Federal employees are now starting to see the results of the 2010 federal employee pay raise in their checks as the new year begins. Civilian employees received an average pay raise of 2% this year and the military received an average pay increase of 3.4%.
That must mean it is time to start the debate on the pay raise for 2011. And, since January is almost over, that debate is already beginning.
President Obama is now sending his new budget to Congress for consideration.
The Bureau of Labor Statistics says that the cost of labor went up 1.5% between December 2008 and December 2009. The administration is reportedly asking for a 1.4% pay raise for the military for 2011.
Pay parity with the military is a yearly goal of federal employee unions and Congressional members with large numbers of federal employees in their districts. Meeting that goal under the president’s budget plan would mean that federal civilians would receive a 1.4% average pay raise. A 1.4% pay raise for members of the military would be the lowest for the armed forces since 1973. That is the time period in which the draft ended and the all-volunteer military concept went into effect.
But, as we know from past experience, Congress may well increase pay raises in the legislative process. We are likely to see various figures going back and forth in the process as the budget advances throughout the year.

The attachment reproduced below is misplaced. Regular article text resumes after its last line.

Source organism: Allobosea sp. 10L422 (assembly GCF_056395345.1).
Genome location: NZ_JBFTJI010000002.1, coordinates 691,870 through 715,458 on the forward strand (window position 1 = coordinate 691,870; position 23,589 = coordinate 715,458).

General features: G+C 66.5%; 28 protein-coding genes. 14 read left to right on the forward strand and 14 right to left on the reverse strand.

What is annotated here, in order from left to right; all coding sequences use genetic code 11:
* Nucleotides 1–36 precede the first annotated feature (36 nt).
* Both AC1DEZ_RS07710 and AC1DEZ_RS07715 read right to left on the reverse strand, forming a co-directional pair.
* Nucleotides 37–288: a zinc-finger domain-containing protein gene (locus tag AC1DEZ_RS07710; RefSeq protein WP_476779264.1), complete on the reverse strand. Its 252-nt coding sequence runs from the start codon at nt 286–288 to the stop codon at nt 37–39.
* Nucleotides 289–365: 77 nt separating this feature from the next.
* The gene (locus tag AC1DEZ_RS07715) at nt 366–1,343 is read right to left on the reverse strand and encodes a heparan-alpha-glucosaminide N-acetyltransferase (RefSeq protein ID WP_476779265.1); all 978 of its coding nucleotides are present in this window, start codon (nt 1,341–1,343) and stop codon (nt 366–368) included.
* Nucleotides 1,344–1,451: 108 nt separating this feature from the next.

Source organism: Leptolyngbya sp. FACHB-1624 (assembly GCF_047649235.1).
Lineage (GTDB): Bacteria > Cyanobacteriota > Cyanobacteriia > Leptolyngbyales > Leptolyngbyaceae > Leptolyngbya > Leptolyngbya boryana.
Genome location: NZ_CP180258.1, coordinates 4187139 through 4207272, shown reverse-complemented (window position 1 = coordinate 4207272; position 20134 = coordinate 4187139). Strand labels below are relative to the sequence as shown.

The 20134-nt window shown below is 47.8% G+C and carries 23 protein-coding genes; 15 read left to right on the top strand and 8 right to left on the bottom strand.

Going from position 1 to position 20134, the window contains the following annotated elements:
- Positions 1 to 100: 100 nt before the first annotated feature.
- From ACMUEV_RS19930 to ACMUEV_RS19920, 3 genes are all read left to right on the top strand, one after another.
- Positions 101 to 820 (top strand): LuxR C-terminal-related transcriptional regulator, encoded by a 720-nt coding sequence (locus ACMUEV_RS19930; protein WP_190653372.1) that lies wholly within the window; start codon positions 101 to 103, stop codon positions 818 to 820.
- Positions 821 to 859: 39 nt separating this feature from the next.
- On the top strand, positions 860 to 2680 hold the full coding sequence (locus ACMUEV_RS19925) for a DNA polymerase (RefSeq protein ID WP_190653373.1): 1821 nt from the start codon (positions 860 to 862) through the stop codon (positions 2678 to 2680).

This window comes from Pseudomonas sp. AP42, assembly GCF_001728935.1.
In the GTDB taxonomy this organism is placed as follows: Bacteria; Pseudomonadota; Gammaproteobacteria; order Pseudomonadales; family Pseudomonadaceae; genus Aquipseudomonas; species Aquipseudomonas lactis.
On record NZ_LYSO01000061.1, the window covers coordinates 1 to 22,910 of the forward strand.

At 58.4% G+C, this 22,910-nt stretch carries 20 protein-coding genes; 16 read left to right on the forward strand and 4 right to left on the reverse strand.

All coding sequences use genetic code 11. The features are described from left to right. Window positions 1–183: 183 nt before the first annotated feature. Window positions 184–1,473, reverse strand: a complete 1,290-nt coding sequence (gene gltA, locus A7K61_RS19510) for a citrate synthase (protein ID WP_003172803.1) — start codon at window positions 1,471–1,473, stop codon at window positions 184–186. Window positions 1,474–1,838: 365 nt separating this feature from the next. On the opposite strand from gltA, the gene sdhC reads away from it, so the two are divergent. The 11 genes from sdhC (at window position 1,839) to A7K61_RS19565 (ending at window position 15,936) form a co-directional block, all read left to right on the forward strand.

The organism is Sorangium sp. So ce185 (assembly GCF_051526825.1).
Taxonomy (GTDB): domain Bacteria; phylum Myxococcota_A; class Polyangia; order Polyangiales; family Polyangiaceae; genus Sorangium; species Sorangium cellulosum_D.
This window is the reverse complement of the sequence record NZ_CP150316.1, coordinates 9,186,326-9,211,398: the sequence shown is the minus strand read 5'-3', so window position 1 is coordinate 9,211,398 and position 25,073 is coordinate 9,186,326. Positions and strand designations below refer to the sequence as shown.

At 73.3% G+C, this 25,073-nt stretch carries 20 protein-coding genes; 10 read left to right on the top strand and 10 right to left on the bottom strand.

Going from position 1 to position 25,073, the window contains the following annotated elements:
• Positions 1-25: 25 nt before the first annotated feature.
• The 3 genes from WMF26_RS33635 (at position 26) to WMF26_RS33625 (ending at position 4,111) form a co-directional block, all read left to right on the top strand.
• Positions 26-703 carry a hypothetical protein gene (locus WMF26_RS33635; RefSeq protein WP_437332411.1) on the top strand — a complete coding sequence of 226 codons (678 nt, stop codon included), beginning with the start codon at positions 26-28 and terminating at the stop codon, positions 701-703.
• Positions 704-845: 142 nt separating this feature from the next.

Federal retirees did not receive a cost of living increase in 2010. That has irritated some readers who did not like active federal employees getting a raise while they did not get one. But, if they are unhappy now, their unhappiness may not go away in 2011. The Social Security Administration has already announced there may not be an increase in the Social Security COLA next year either. Social Security checks went up automatically every year since 1975, when the first automatic cost-of-living adjustment (COLA) took effect, until 2010. The eventual COLA increase, if any, is determined by the amount of inflation as measured by the CPI-W index.
The pay raise, if any, for federal employees is determined by Congress and the President. It is not automatic and not based on any consumer price index.
The political reality is that with the current high unemployment figures, the possibility that Social Security recipients (and federal retirees) may not get a COLA increase, and the multitude of news articles about the high pay and benefits for the federal workforce, an average increase of 1.4% in 2011 may be about the best that our readers currently employed by Uncle Sam could hope for in 2011. The actual figure, of course, will be determined a few months down the road with arguments that may be based on how the economy performs and the politics that surround the federal workforce during an election year.